WHAT ARE THE CHALLENGES IN ACHIEVING REMISSION?
Larry Culpepper, MD, MPH, discusses achieving treatment goals for patients with MDD.
More than half of patients with MDD fail to achieve symptom resolution with first-line therapies.1 Of those patients who achieve remission, over 90% have at least 1 residual symptom.2
The challenge of taking patients beyond partial response is further complicated by the fact that remission rates decrease with each subsequent line of therapy.1,3
Patients with residual symptoms are at an increased risk for relapse and other serious consequences, including3–5
Common residual symptoms seen in patients with MDD are depressed mood or diminished interest (anhedonia), cognitive problems, insomnia, and fatigue.2,6–8
Major depressive disorder presents a complex challenge—symptoms, progression, and response vary greatly from patient to patient.10 For a diagnosis of MDD according to the DSM-5, five or more symptoms must be present during the same 2-week period and represent a change from previous functioning. At least 1 of the 5 symptoms must be either depressed mood or loss of interest/pleasure.11
Major depressive disorder presents a complex challenge—symptoms, progression, and response vary greatly from patient to patient.10 For a diagnosis of MDD according to the DSM-5, 5 or more symptoms must be present during the same 2-week period and represent a change from previous functioning. At least 1 of the 5 symptoms must be either depressed mood or loss of interest/pleasure.11
With the heterogeneous nature of MDD, it is not surprising that numerous pathways and biologic processes have been implicated in the pathophysiology of depression. However, FDA-approved antidepressants primarily target monoamine pathways (serotonin, norepinephrine, and/or dopamine).13
References: 1. Rush AJ, Trivedi MH, Wisniewski SR, et al. Acute and longer-term outcomes in depressed outpatients requiring one or several treatment steps: a STAR*D report. Am J Psychiatry. 2006;163(11):1905-1917. 2. Nierenberg AA, Husain MM, Trivedi MH, et al. Residual symptoms after remission of major depressive disorder with citalopram and risk of relapse: a STAR*D report. Psychol Med. 2010;40(1):41-50. 3. Practice guideline for the treatment of patients with major depressive disorder, third edition. American Psychiatric Association website. https://psychiatryonline.org/pb/assets/raw/sitewide/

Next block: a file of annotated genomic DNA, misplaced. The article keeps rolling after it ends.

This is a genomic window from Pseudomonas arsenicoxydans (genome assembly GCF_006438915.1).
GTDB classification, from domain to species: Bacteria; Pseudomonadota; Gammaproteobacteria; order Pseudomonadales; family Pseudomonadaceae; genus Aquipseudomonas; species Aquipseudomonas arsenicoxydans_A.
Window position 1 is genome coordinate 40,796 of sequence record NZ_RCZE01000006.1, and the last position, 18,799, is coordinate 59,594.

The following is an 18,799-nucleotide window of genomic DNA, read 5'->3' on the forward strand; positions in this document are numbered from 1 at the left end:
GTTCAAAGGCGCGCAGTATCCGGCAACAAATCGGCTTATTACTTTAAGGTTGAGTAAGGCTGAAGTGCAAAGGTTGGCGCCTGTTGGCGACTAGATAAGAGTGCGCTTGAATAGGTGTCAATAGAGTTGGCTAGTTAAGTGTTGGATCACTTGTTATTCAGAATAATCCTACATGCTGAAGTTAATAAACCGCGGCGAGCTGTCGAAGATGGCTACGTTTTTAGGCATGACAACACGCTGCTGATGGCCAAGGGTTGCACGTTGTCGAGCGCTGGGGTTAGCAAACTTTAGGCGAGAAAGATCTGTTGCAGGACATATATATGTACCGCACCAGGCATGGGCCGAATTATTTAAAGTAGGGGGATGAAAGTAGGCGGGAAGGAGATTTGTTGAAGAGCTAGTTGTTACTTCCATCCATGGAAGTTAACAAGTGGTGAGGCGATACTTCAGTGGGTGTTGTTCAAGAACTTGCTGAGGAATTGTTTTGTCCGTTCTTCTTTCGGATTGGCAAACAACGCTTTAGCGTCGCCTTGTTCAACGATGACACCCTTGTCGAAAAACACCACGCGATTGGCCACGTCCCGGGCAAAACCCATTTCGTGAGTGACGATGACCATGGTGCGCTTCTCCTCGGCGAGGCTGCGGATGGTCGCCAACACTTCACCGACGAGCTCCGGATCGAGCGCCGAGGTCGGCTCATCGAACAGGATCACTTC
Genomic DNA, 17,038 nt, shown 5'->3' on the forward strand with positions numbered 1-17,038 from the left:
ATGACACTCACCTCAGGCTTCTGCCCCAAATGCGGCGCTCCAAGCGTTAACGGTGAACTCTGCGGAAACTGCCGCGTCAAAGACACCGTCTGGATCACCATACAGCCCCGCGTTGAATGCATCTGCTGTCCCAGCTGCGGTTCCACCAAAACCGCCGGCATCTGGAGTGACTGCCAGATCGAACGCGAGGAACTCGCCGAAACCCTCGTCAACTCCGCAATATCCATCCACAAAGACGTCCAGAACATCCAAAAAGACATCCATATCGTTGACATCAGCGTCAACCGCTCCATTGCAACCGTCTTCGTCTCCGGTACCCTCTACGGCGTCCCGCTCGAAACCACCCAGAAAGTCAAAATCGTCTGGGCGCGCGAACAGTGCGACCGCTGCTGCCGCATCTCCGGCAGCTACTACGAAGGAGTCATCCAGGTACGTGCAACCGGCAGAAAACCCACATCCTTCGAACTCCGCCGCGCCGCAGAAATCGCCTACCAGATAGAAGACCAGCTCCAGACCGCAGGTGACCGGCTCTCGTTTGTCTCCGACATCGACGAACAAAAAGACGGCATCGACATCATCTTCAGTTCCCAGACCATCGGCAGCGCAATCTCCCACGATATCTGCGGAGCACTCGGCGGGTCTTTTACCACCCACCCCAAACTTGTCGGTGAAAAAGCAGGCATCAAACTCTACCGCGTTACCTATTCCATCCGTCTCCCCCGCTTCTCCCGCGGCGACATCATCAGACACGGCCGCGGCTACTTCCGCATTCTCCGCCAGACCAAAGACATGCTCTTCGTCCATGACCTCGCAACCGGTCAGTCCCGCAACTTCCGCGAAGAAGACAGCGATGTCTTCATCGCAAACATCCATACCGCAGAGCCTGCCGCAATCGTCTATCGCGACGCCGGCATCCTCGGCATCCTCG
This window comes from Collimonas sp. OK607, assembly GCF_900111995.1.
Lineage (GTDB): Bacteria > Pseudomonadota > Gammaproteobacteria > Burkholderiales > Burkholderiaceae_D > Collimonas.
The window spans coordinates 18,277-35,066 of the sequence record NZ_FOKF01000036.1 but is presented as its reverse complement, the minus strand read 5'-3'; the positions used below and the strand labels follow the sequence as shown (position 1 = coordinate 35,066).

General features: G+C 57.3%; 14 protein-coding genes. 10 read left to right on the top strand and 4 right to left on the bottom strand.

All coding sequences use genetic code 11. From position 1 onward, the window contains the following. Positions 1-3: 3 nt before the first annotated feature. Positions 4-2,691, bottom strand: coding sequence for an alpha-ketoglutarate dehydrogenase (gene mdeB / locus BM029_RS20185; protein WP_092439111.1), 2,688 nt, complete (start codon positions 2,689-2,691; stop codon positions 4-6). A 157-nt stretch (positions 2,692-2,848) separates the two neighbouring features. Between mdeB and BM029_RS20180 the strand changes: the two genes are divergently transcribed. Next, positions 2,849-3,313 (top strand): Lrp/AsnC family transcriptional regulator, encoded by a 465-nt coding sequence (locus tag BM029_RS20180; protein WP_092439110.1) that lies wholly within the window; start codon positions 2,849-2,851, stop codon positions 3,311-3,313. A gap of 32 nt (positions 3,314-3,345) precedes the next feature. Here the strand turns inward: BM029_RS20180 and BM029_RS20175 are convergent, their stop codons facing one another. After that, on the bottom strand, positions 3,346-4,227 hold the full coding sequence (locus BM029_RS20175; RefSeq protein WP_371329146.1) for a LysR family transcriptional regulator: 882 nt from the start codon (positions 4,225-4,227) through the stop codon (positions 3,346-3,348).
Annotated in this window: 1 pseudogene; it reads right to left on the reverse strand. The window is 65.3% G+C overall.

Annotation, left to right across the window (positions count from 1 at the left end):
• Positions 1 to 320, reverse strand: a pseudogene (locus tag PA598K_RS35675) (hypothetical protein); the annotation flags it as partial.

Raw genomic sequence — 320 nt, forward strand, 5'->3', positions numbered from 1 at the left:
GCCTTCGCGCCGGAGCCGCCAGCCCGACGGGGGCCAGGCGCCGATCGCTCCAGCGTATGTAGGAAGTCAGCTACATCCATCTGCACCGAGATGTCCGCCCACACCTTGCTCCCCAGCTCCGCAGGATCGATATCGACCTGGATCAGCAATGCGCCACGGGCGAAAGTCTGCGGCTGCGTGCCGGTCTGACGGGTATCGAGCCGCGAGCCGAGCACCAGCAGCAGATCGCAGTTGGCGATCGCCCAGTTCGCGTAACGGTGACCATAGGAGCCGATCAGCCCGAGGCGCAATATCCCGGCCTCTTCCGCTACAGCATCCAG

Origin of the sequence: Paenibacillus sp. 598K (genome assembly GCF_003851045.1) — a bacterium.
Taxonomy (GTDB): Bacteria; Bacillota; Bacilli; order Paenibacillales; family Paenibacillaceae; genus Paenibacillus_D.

practice_guidelines/guidelines/mdd.pdf. Published October 2010. Accessed July 14, 2017. 4. Judd LL, Schettler PJ, Rush AJ, Coryell WH, Fiedorowicz JG, Solomon DA. A new empirical definition of major depressive episode recovery and its positive impact on future course of illness. J Clin Psychiatry. 2016;77(8):1065-1073. 5. Miller IW, Keitner GI, Schatzberg AF, et al. The treatment of chronic depression, part 3: psychosocial functioning before and after treatment with sertraline or imipramine. J Clin Psychiatry. 1998;59(11):608-619. 6. Conradi HJ, Ormel J, de Jonge P. Symptom profiles of DSM-IV-defined remission, recovery, relapse, and recurrence of depression: the role of the core symptoms. Depress Anxiety. 2012;29(7):638-645. 7. Nierenberg AA, DeCecco LM. Definitions of antidepressant treatment response, remission, nonresponse, partial response, and other relevant outcomes: a focus on treatment-resistant depression. J Clin Psychiatry. 2001;62(suppl 16):5-9. 8. Shelton RC, Tomarken AJ. Can recovery from depression be achieved? Psychiatr Serv. 2001;52(11):1469-1478. 9. Paykel ES, Ramana R, Cooper Z, et al. Residual symptoms after partial remission: an important outcome in depression. Psychol Med. 1995;25(6):1171-1180. 10. Nelson JC, Pikalov A, Berman RM. Augmentation treatment in major depressive disorder: focus on aripiprazole. Neuropsychiatr Dis Treat. 2008;4(5):937‐948. 11. American Psychiatric Association. Diagnostic and Statistical Manual of Mental Disorders, Fifth Edition. Arlington, VA: American Psychiatric Association; 2013. 12. Zimmerman M, Ellison W, Young D, Chelminski I, Dalrymple K. How many different ways do patients meet the diagnostic criteria for major depressive disorder? Compr Psychiatry. 2015;56:29-34. 13. Dale E, Bang-Andersen B, Sánchez C. Emerging mechanisms and treatments for depression beyond SSRIs and SNRIs. Biochem Pharmacol. 2015;95(2):81-97. 14. Amitriptyline [prescribing information]. Princeton, NJ: Sandoz Inc; 2014. 15. Norpramin [prescribing information]. Bridgewater, NJ: sanofi-aventis US LLC; 2014. 16. Imipramine [prescribing information]. Fairfield, NJ: Excellium Pharmaceutical Inc; 2012. 17. Emsam [prescribing information]. Morgantown, WV: Somerset Pharmaceuticals Inc; 2015. 18. Zoloft [prescribing information]. New York, NY: Pfizer Inc; 2017. 19. Wellbutrin XL [prescribing information]. Bridgewater, NJ: Valeant Pharmaceuticals North America LLC; 2014. 20. Cymbalta [prescribing information]. Indianapolis, IN: Lilly USA LLC; 2016. 21. Viibryd [prescribing information]. Allergan USA Inc; 2011. 22. Seroquel [prescribing information]. Wilmington, DE: AstraZeneca Pharmaceuticals LP; 2016.